Democracy in Danger – Has Anybody Learned Anything?

by Thorben Albrecht 

Yet again banks have to be rescued because financial markets have gone wild. And because still no effective rules and regulations have been introduced to make banks pay for the high risks they are taking. It feels like “Groundhog Day”: Everything starts all over again, nobody seems to remember anything. Has anybody learned anything?

After the 2008 banking crash at least citizens – especially as tax payers – learned the hard way and paid dearly. But governments throughout Europe and the G20 have hesitated and faltered when it came to effectively regulating financial markets.

What needs to be done has been known for long enough: The idea of a financial transaction tax was introduced by James Tobin in 1971 and is widely supported today. Its revenue could be used to stimulate growth in economies with huge public debt but more importantly the tax would slow down financial markets at least to a degree.

There is a simple but fundamental aim of financial market regulation: Financial markets should be servants to the economy and no longer masters of the universe. We need them to finance real economic activities and loans for citizens. No less but no more either. Financial products for other purposes should not be accepted.

The question is, whether financial markets rule over our economies and societies – or whether economies serve our societies and use financial markets as an effective instrument to fulfil this task. Over the last years growing return on investment has been the benchmark for nearly everything. Not even growing added value but value and gain from financial transactions; not to talk about the well-being of people and decent work for all, but income of the super-rich and bonuses in the City and in Frankfurt. Former German chancellor Helmut Schmidt called it “predator-capitalism”.

Faith in the rationality and effectiveness of free markets has been fundamentally undermined, but also trust in politics is damaged. Thus fighting the crisis is about no less than defending and strengthening democracy against a form of unleashed capitalism that seems to be absolute and penetrates all areas of society. This predator-capitalism “creates a world after its own image” as Marx and Engels put it in their “Communist Manifesto” as early as 163 years ago.

The results do not only include the crises of financial markets, of the economy and the environment – but also growing inequality, worsening working conditions and finally a crisis of democracy.

We urgently need a new blueprint for our world. One that is not derived from a predator-logic, but from ideas of a Good Society. We need new benchmarks: The quality of life of all citizens. Sound economic growth and social justice belong together in this new blueprint – one without the other is impossible.

Revenues from savings and assets must follow sustainable and realistic economic growth-rates. And banks should no longer promise otherwise. Banks need a new business culture admitting that the time of expecting quick big money is over.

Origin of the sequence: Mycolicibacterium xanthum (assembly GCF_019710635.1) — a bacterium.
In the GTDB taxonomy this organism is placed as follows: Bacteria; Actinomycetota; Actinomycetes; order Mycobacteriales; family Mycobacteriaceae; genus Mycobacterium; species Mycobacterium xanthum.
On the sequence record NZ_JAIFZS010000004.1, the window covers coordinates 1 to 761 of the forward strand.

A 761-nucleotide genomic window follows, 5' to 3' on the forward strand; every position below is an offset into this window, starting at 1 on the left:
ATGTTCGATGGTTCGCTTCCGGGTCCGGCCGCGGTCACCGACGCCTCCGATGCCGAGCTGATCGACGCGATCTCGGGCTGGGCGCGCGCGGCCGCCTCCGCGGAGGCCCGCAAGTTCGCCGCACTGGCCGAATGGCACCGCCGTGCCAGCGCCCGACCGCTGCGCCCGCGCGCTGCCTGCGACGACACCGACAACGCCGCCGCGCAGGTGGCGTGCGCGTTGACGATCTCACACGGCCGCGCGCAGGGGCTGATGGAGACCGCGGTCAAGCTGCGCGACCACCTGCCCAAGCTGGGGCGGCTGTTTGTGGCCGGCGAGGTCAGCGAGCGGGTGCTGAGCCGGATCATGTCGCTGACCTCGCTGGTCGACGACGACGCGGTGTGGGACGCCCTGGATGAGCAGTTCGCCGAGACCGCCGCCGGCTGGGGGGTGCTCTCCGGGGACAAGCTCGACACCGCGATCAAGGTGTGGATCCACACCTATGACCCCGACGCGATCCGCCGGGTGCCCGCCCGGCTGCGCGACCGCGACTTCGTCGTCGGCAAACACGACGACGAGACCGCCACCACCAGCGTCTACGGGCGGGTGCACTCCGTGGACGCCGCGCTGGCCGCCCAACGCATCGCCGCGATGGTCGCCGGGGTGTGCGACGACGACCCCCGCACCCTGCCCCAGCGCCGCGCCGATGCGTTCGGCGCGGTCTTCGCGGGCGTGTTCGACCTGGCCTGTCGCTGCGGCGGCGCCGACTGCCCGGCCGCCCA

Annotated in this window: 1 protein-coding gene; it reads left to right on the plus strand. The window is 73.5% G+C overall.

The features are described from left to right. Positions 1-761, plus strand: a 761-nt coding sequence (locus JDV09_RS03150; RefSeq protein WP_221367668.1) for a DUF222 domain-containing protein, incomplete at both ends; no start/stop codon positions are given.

A good approach would be the separation of retail banking and investment banking in European banks. The distinction might not always be easy to make, especially if we want to make sure that loans for small and medium size enterprises are not endangered. But it is not impossible. The Independent Commission on Banking in the UK addresses these problems and still comes to the conclusion that retail ring-fencing is possible. And this commission is by no way a left-wing think tank.

More and more people – including those inside the financial sector – start to understand that greed is not the best advisor. But for several banks that finding comes too late as they are already in limbo – again. Citizens are not willing, though, to rescue banks again and again if this only includes restoring high-risk investment banks and if it does not include strict new rules and regulations, especially for those banks that need public money. Euro area member states that need financial assistance have to fulfil tough conditions. Why shouldn’t banks that need recapitalisation also face tougher conditions?

And is it impossible for the banking sector to set up emergency-funds itself? In Germany an approach was made, but the government – to go easy on the banks – set the contributions so low and slow that the fund would be up to a reasonable level only in 80 years. But we are currently experiencing Groundhog Day after only three years.

We have to exclude mere investment banking from recapitalisation and we need strong regulation of financial products. We have to develop sound financial markets serving the real economy and not speculation. And we have to do all of this quickly – or our groundhog will be knocking on our door again tomorrow asking for taxpayer’s money.

Thorben Albrecht is Head of the Strategy and Policy Department in the Willy-Brandt-Haus, the SPD party headquarter in Berlin.

Thorben Albrecht writes in a personal capacity

Social Europe Journal